In this morning's time of Silent Prayer & Meditation, we read a passage from the book of James. I've loved this particular book for a very long time now. It is like the New Testament version of Proverbs. Meaning, it's a collection of Wisdom-sayings, but after having encountered the revelation of Christ, directing us to love, bless, and pray for our enemies because we are recipients of God's intimate and relentless love and blessing.

I also love the book of James because James was Jesus' brother. They grew up together! While Jesus was alive, James (it would seem) was not a big fan. That tension wasn't so much Pharisaical, but familial; brotherly. Having grown up in church, that resonates with me a little. It's a touch of drama that I like pondering. But after his brother's death and resurrection, James abandons those tensions and sees his older brother as someone bigger than just an older brother. What a beautiful story arch.

Christians come to respect James deeply. He is wise and says profound things. His book is a collection of those sayings and it's wonderful to know how they come from someone with intimate knowledge of Jesus' character.


James begins his book with:

Consider it wholly joyful, my brothers and sisters, whenever you are enveloped in or encounter trials of any sort or fall into various temptations. Be assured and understand that the trial and proving of your faith bring out endurance and steadfastness and patience. But let endurance and steadfastness and patience have full play and do a thorough work, so that you may be people perfectly and fully developed, lacking in nothing.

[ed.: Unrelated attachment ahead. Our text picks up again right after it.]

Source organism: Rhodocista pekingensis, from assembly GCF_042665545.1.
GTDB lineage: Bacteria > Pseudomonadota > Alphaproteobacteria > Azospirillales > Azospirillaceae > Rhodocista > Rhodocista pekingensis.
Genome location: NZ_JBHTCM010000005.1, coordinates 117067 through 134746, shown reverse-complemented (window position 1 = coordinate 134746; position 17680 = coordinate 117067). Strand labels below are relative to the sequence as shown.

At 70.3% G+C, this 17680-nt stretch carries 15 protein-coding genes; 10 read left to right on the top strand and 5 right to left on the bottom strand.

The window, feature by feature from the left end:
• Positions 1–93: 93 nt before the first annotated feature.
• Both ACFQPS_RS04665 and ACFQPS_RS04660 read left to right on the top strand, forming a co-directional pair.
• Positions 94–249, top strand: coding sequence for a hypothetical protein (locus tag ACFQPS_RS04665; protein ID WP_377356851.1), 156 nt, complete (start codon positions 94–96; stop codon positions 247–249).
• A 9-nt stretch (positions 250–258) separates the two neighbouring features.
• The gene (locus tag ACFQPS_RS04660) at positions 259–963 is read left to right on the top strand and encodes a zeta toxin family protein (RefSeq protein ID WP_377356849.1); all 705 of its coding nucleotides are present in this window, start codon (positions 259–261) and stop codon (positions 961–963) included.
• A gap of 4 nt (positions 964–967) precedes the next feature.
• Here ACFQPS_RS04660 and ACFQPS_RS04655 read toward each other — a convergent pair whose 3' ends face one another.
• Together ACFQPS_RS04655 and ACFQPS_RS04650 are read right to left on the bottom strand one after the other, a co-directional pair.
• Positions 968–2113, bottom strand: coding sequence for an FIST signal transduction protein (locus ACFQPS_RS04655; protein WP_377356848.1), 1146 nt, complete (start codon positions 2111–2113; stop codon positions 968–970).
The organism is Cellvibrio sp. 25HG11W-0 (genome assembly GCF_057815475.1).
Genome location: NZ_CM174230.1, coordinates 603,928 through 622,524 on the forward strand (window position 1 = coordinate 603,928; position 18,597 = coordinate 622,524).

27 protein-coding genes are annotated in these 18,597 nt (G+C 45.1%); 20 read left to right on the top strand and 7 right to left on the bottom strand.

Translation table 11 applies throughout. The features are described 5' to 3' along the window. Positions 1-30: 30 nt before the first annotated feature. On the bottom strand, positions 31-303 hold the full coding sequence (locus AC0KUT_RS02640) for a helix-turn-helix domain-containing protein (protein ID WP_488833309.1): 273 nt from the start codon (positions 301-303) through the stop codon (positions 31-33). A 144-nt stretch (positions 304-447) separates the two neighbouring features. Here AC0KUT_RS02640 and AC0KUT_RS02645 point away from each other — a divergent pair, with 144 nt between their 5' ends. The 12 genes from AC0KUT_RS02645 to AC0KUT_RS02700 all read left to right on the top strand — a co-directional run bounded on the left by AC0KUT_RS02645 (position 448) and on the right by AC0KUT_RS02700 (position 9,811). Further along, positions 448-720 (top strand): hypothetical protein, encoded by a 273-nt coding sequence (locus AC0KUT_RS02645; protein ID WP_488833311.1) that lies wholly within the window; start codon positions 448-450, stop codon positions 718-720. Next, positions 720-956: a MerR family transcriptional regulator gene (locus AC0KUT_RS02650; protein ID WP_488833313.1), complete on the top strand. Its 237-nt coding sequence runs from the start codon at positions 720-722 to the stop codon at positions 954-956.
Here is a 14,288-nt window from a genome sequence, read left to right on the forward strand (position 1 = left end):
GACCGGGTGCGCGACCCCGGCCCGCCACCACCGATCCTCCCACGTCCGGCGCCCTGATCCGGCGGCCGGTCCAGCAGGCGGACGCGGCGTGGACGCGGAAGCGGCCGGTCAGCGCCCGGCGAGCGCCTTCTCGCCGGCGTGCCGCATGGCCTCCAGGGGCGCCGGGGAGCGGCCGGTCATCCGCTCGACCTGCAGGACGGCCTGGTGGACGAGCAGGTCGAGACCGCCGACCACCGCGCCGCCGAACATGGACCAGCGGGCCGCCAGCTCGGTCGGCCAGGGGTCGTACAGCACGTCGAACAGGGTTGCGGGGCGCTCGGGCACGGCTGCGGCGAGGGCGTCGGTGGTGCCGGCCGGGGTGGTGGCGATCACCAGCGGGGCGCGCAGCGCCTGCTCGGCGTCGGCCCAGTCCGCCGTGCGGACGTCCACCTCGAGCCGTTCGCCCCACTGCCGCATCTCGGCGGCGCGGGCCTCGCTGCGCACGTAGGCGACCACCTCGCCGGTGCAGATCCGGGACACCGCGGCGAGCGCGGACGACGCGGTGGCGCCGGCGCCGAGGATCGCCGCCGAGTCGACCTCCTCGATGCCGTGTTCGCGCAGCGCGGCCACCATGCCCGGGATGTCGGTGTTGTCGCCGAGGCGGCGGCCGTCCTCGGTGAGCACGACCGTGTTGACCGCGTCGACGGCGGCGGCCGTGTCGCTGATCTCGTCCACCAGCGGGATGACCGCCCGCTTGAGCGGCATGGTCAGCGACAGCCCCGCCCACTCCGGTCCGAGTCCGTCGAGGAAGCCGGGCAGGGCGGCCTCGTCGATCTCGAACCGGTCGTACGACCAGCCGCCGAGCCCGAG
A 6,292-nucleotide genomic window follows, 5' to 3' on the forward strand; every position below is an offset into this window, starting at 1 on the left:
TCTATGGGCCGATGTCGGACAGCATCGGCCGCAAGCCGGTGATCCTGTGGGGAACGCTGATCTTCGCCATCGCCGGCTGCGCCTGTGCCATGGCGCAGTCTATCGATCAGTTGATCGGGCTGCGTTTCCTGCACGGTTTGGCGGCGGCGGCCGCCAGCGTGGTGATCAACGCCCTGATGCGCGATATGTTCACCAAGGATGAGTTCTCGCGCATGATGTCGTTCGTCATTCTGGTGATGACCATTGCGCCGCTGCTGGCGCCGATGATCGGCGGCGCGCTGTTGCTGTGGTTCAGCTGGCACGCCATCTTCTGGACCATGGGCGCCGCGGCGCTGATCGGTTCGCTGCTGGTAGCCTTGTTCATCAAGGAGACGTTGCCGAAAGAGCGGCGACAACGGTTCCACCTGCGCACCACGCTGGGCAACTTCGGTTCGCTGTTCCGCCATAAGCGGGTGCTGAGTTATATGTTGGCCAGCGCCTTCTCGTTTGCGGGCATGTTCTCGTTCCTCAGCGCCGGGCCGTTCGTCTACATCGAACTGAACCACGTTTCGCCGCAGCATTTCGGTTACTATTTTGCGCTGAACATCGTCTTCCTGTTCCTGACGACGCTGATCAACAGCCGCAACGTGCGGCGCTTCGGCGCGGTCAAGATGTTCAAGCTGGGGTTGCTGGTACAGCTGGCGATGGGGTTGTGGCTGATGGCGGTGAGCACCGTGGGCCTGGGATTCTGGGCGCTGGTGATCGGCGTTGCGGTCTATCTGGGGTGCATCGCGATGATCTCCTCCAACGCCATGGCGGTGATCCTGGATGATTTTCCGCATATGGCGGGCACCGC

– James 1.2-4

Lacking in nothing.” That's the American Dream. But it looks so remarkably different from what James is addressing. He's valuing endurance, steadfastness, and patience as freedom, rather than the collection of possessions, status, or comfort. This is the Christian journey.

This "lacking in nothing" is something Paul describes in Philippians 4:

I know what it’s like not to have what I need. I also know what it’s like to have more than I need. I have learned the secret of being content no matter what happens. I am content whether I am well fed or hungry. I can do all things [which He has called me to do] through Him who strengthens and empowers me [to fulfill His purpose—I am self-sufficient in Christ’s sufficiency; I am ready for anything and equal to anything through Him who infuses me with inner strength and confident peace.]

This is a glimpse at what Jesus defined the purpose of His life as, “so that you may have life and life in abundance.” It is a life of relationship, intimacy, peace, and love that transcends circumstance. It is ultimate freedom and enjoyment.

In James 1 we get Jesus' brother's wisdom and insight into that Contemplative Christian Spirituality. “Consider it wholly joyful.” God desires that we fully know and comprehend peace, love, and happiness. And God knows that as long as we confuse those dispositions with circumstances, rather than right-relationship with Him, we will remain frustrated. So Jesus teaches us, “seek first God’s residence, and all these things will be added to you.” May all our other desires come second as we seek God’s residence within us before anything else today.

Josh Pinkston